Use this URL to cite or link to this record in EThOS: https://ethos.bl.uk/OrderDetails.do?uin=uk.bl.ethos.790281
Title: Detection of dynamic form in faces and fire
Author: Nagle, F. S.
ISNI:       0000 0004 8503 9616
Awarding Body: UCL (University College London)
Current Institution: University College London (University of London)
Date of Award: 2016
Availability of Full Text:
Access from EThOS:
Full text unavailable from EThOS. Please try the link below.
Access from Institution:
Abstract:
Moving natural scenes pose a challenge to the human visual system, containing diverse objects, clutter, and backgrounds. Well-known models of object recognition do not fully explain natural scene perception, ignoring segmentation or the recognition of dynamic objects. In this thesis, we use a familiar natural stimulus, moving flames, to evaluate the human visual system's ability to match and search for complex examples of dynamic form. What can analysis in the image domain tell us about dynamic flame? Using image statistics, Fourier analysis and motion evaluation algorithms, we analysed a highresolution dataset typical of moving flame. We characterise it as a motion-rich stimulus with an exponential power spectrum and few long-range spatial or temporal correlations. Are observers able to effectively encode and recognise dynamic flame stimuli? What visual features play an important role in matching? To investigate, we set observers matching tasks using clips from the same dataset. Colour changes do not affect matching on short clips, but inversion and reversal do. We show that dynamic edges are a key component of flame representations. Can observers search well for flame stimuli? Can they detect targets (short flame clips) in equally-sized longer clips? Using temporal search tasks, we show that observers' accuracy drops quickly as the search space grows; there is no pop-out. Accuracy is not so strongly affected by a blank ISI, however, showing that search difficulties, rather than representational decay, are to blame. In conclusion, we find that the human visual system is capable of matching the complex motion patterns of dynamic flame, but finds search much harder. We find no evidence of category orientation specialisation. Combining several experimental results, we suggest that the representation of dynamic flame is neither snapshot-based nor dedicated and high-level, but relies on the encoding of sparse, local spatiotemporal features.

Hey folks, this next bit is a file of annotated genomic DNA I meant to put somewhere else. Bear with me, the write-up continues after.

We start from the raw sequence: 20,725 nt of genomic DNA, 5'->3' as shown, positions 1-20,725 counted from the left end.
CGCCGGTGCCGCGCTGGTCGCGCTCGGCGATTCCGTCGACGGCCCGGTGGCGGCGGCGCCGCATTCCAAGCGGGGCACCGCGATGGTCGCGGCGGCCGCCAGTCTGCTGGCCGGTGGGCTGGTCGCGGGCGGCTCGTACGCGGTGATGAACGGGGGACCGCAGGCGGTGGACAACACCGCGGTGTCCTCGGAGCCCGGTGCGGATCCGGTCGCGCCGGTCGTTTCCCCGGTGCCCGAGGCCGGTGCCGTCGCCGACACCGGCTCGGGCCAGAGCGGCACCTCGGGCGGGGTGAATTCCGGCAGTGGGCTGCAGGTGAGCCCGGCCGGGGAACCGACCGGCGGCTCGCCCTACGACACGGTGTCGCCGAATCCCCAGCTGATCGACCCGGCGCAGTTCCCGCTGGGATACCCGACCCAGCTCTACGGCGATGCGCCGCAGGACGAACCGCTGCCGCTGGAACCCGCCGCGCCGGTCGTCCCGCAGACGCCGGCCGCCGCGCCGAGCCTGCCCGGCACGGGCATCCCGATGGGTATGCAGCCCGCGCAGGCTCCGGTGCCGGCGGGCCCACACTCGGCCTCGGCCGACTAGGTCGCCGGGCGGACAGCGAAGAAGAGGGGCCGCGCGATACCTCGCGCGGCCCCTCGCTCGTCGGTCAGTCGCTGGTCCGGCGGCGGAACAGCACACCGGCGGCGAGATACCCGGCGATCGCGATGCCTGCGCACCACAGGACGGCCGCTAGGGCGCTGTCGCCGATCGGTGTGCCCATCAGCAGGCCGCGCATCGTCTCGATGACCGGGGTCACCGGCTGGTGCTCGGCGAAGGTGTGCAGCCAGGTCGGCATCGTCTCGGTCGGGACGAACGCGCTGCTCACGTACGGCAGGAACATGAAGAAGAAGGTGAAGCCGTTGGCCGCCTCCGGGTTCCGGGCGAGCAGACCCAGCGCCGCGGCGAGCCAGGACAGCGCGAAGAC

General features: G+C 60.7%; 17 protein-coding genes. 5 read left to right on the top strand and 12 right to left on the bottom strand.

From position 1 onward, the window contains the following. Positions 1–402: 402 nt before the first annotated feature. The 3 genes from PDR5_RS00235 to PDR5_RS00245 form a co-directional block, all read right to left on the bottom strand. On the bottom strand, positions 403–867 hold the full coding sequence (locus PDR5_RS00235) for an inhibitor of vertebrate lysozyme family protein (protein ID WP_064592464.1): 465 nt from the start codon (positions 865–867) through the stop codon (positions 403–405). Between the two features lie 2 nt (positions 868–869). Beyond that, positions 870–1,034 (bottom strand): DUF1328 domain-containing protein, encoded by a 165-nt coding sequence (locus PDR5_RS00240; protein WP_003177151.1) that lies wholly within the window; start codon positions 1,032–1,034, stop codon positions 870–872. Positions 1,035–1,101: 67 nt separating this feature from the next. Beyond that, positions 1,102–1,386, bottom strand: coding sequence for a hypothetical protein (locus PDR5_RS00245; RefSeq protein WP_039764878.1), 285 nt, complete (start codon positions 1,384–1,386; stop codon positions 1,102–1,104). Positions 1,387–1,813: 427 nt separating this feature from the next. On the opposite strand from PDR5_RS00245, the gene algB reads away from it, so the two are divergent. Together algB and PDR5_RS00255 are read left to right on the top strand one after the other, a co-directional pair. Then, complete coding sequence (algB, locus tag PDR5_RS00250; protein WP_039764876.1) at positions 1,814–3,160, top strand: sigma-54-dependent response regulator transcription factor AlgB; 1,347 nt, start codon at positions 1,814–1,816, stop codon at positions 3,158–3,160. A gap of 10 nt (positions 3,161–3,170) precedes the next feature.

Supervisor: Johnston, A. ; McOwan, P. W. Sponsor: Not available
Qualification Name: Thesis (Ph.D.) Qualification Level: Doctoral
EThOS ID: uk.bl.ethos.790281  DOI: Not available
Share: